Last post Mar 15, 2019 09:22 AM by PatriceSc
Mar 15, 2019 08:56 AM|demoninside9|LINK
I always use parameterized query for my CRUD operations like below to prevent SQL Injection.
Update tbluser Set Username =@Username.... so on// some code goes herecommand.Parameters.AddWithValue("@Username", txtUsername.Text);
That works fine.
Actually I was in a conversation on "SQL Injection". And I found that some one is saying we can have a shortcut method for SQL Injection, even we don't need do parameterized query.
[And he was using CRUD operation like below]
Update tbluser Set Username ='"+txtUsername.Text+"'.... so on
I was shocked that what is that. Then I asked him, how can we achieve this without using parameterized query? He said we can set this in its own webconfig file (with inline query ). After that conversation ends.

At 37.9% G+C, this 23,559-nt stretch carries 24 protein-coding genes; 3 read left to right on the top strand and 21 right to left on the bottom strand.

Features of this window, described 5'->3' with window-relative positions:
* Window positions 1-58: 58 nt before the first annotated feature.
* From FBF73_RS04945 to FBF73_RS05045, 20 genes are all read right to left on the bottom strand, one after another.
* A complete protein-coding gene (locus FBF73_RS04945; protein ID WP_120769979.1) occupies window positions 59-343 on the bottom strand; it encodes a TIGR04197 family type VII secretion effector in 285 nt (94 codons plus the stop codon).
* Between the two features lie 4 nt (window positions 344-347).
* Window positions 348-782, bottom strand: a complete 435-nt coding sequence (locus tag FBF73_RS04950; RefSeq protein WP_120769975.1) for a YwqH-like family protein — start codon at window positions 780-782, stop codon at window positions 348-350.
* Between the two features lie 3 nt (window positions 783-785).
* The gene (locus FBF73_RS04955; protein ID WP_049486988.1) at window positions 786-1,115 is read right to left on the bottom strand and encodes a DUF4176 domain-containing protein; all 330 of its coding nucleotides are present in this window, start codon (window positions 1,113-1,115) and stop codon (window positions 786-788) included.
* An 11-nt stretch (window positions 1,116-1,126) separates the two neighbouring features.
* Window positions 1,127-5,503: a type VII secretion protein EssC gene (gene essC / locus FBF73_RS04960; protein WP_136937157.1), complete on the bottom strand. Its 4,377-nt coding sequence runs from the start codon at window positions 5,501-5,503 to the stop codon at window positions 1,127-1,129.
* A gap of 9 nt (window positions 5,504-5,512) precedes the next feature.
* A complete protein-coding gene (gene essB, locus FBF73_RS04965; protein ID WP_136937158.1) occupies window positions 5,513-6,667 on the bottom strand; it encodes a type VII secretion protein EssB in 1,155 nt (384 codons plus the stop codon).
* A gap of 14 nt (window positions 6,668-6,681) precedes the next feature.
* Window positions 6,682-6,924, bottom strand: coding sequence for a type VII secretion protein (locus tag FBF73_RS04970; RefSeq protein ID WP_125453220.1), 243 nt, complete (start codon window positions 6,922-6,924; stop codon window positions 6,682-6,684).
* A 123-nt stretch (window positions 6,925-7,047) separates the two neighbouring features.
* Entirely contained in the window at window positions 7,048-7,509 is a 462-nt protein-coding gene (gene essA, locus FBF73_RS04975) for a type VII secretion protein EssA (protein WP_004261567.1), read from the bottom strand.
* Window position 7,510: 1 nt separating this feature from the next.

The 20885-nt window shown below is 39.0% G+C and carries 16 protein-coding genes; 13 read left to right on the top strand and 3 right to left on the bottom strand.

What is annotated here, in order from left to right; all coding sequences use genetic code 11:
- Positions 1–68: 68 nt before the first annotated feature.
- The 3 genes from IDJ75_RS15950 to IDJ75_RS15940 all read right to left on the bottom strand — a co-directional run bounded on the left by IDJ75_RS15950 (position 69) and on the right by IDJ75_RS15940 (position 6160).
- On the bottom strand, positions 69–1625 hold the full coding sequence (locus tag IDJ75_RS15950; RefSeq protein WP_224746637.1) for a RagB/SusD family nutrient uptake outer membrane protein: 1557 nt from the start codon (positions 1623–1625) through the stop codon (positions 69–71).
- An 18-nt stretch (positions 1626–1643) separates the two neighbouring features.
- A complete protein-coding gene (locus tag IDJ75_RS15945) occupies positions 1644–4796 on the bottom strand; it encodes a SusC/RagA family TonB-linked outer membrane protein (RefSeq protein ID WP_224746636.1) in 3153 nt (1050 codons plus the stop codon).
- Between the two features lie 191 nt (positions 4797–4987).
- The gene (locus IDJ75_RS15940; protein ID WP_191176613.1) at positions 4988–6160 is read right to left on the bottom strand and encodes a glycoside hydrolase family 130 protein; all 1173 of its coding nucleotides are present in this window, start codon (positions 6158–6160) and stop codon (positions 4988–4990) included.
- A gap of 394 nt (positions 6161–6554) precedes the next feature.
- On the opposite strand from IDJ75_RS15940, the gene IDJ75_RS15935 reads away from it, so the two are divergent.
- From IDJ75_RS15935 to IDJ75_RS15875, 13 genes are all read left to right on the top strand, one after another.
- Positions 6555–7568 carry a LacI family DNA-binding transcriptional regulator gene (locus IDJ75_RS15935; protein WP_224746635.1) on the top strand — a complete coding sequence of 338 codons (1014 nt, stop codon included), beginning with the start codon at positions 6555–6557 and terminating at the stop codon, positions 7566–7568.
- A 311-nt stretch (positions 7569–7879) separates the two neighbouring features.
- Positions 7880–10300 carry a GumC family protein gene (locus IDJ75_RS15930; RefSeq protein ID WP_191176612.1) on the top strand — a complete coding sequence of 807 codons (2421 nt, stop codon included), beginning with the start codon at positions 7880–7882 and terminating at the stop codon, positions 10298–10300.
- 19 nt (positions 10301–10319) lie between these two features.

I get back to my place and tried to find out some way to by pass parameterized query using webconfig file with inline query. But unfortunately I did not find.
Did anybody use that webconfig method? Or is there any setting regarding parameterized query in webconfig which can handle SQL Injection for whole web application.
Please give your inputs / suggestions.
Mar 15, 2019 09:22 AM|PatriceSc|LINK
The only thing I can think of is https://www.owasp.org/index.php/ASP.NET_Request_Validation which strictly speaking is unrelated to SQL injection (though a customized version could
also add SQL filtering ?)
IMHO there is no valid reason for NOT using SQL parameters. For example this kind of code prevents the use of a ' character in the string (you need anyway to pass all values through your own function to properly format them).
If your concern is that it's a bit more verbose, you could hide this behind a thin API so that you can write things such as (this is what EF does when you want to go back to raw SQL queries) :
ExecuteSqlCommand("UPDATE tlbUser SET UserName=@p0 etc...",txtUserName.Text,Email.Text,UserId) for example...